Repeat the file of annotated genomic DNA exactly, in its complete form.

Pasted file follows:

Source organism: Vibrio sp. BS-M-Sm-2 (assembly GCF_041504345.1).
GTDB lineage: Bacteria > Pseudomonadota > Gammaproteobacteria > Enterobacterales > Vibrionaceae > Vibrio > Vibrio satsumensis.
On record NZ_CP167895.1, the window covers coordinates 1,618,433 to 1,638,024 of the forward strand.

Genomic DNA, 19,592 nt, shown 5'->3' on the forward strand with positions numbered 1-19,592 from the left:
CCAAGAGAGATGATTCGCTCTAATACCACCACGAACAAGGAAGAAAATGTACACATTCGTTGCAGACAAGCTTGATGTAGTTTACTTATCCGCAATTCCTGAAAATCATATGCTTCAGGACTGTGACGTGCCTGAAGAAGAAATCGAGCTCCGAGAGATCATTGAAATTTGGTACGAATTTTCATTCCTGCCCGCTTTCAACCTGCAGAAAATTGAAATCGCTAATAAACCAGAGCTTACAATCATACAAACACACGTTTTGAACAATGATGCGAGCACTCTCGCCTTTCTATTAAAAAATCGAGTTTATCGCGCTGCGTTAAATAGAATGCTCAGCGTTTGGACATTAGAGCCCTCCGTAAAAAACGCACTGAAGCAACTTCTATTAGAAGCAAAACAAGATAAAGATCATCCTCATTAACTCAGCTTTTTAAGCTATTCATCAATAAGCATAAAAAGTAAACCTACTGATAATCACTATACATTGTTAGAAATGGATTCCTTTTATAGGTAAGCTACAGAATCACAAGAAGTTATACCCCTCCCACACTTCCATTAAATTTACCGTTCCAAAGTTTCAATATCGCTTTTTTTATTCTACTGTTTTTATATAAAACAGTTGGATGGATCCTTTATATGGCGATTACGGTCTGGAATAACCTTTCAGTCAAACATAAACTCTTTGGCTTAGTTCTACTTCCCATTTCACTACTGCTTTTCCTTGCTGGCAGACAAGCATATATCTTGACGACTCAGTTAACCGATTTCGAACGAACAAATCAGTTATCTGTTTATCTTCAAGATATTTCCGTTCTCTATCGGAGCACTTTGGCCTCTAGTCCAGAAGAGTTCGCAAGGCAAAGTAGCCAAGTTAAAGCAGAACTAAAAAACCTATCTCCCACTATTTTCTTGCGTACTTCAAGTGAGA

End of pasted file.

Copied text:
Source organism: Vibrio sp. BS-M-Sm-2 (assembly GCF_041504345.1).
GTDB lineage: Bacteria > Pseudomonadota > Gammaproteobacteria > Enterobacterales > Vibrionaceae > Vibrio > Vibrio satsumensis.
On record NZ_CP167895.1, the window covers coordinates 1,618,433 to 1,638,024 of the forward strand.

Genomic DNA, 19,592 nt, shown 5'->3' on the forward strand with positions numbered 1-19,592 from the left:
CCAAGAGAGATGATTCGCTCTAATACCACCACGAACAAGGAAGAAAATGTACACATTCGTTGCAGACAAGCTTGATGTAGTTTACTTATCCGCAATTCCTGAAAATCATATGCTTCAGGACTGTGACGTGCCTGAAGAAGAAATCGAGCTCCGAGAGATCATTGAAATTTGGTACGAATTTTCATTCCTGCCCGCTTTCAACCTGCAGAAAATTGAAATCGCTAATAAACCAGAGCTTACAATCATACAAACACACGTTTTGAACAATGATGCGAGCACTCTCGCCTTTCTATTAAAAAATCGAGTTTATCGCGCTGCGTTAAATAGAATGCTCAGCGTTTGGACATTAGAGCCCTCCGTAAAAAACGCACTGAAGCAACTTCTATTAGAAGCAAAACAAGATAAAGATCATCCTCATTAACTCAGCTTTTTAAGCTATTCATCAATAAGCATAAAAAGTAAACCTACTGATAATCACTATACATTGTTAGAAATGGATTCCTTTTATAGGTAAGCTACAGAATCACAAGAAGTTATACCCCTCCCACACTTCCATTAAATTTACCGTTCCAAAGTTTCAATATCGCTTTTTTTATTCTACTGTTTTTATATAAAACAGTTGGATGGATCCTTTATATGGCGATTACGGTCTGGAATAACCTTTCAGTCAAACATAAACTCTTTGGCTTAGTTCTACTTCCCATTTCACTACTGCTTTTCCTTGCTGGCAGACAAGCATATATCTTGACGACTCAGTTAACCGATTTCGAACGAACAAATCAGTTATCTGTTTATCTTCAAGATATTTCCGTTCTCTATCGGAGCACTTTGGCCTCTAGTCCAGAAGAGTTCGCAAGGCAAAGTAGCCAAGTTAAAGCAGAACTAAAAAACCTATCTCCCACTATTTTCTTGCGTACTTCAAGTGAGA